The notion of “good fatties” and “bad fatties” is a relatively new concept, for a long time all fat people were “bad” and that was that. Now there are “bad fatties,” which is more like “Oh, you bad girl, eating that cake! ;)” and “good fatties,” which is more like, “you’re having a salad and working out! You go girl!” Neither bad or good fatties are truly bad or good. There are inherent problems with both. Good fat people run the risk of feeling tied to their weight loss, feeling as if their value is determined by their ability to lose weight, and often these impulses can take away from quality of life. Bad fat people have to contend with the potential health risks, disapproval from society, and not “fitting in” or trying to. It’s a complex issue, and most people will fall somewhere in the middle, some things we do will be good, and some will be bad. Balance is crucial. 

I believe that fat people have the right to be fat, and that if they don’t want to lose weight, or dress to flatter, or cover up at all, that’s amazing. I find many fat bodies lovely, beautiful, exuberant. (Goodness knows I’m crazy about my own.) I don’t really care about the health of my fellow fat people, I only care about my own health. I may be an anomaly here, as I also think people should be allowed to smoke their cigarettes without being made to feel like monsters. I see “caring about someone’s health” in order to tell them how to live as a shitty and oppressive thing to do, and one that masks fatphobia behind false altruism. Ultimately, I believe that whatever body you’re in is beautiful and should make you happy. I also believe that if you’re unhappy in your body, it is your responsibility to identify that and change it, with or without help, in whichever direction. 

Many people on Twitter did not agree with, or feel positive about the bad fatties having such voice, and trolls and naysayers began to post in droves. The posts were hurtful, discriminatory, bullying, and personified what I dislike about the Internet. A space where people can be rude, cruel, hurtful and not care about the consequences of their behavior. The battle raged (and rages) between “fat haters” and “fat apologists”, “the healthy” and “the sick” and so on. Debates about whether dieting works, whether fat people cost the state too much money, whether they’re gross, lazy, slobby, mentally or physically ill dominated the scene. Many powerful fat voices emerged, both men and women, of various ages and various races. Many of them were health care professionals, nutritionists, and really knew what they were talking about (often proponents of HAES (Health At Every Size). The backlash was similarly diverse, a blend of genders, races, ages, and also a mixture of hateful thin people with former fat people, and fitness professionals.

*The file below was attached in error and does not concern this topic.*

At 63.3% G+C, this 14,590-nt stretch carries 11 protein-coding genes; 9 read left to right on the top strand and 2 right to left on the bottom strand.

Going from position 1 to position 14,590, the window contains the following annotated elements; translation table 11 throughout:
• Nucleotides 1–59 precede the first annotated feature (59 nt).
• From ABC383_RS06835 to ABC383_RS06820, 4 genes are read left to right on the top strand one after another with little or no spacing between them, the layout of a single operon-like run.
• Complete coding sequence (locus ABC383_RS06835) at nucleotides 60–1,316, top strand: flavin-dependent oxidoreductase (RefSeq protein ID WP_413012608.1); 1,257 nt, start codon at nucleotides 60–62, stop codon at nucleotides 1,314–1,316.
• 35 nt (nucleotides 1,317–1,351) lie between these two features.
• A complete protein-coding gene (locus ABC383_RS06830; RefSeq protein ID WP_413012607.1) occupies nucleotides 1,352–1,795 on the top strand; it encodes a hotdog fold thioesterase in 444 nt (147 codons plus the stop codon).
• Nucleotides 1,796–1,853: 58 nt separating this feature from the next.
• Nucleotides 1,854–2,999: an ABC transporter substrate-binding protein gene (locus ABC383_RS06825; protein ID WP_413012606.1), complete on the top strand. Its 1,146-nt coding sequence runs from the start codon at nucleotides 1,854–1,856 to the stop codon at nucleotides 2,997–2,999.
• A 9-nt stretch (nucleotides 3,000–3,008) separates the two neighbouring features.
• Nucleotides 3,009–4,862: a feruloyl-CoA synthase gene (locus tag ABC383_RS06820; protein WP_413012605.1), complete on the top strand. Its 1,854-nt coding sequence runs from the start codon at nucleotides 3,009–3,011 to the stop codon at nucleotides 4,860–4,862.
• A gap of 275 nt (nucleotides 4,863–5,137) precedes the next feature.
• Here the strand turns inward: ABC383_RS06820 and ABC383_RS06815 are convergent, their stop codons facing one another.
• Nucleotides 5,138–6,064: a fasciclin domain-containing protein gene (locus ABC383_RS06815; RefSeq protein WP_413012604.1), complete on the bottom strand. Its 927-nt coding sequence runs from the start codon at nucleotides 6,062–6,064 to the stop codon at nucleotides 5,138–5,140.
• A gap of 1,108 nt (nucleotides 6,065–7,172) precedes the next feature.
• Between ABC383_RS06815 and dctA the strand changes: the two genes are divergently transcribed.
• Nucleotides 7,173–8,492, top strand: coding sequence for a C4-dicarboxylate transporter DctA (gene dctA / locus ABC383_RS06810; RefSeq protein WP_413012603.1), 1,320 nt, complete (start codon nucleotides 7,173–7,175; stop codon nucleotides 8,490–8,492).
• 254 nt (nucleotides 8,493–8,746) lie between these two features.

What is and was most interesting for me about this space is two-fold:

Firstly, both of these sets of voices ended up shouting into a vacuum. The people who need to hear what bad fatties have to say are sad fatties. Fat people who are suffering with diets, struggling to lose weight, and feeling emotional and psychological hurt as a result, these are the people that need the powerful, self-love rhetoric of #notyourgoodfatty. People who want to learn to love themselves, and find their own health. Similarly, people with fat children (you know, it sucks being the fat child to normal parents, I would know.) and fat family who need to understand how their loved ones love themselves.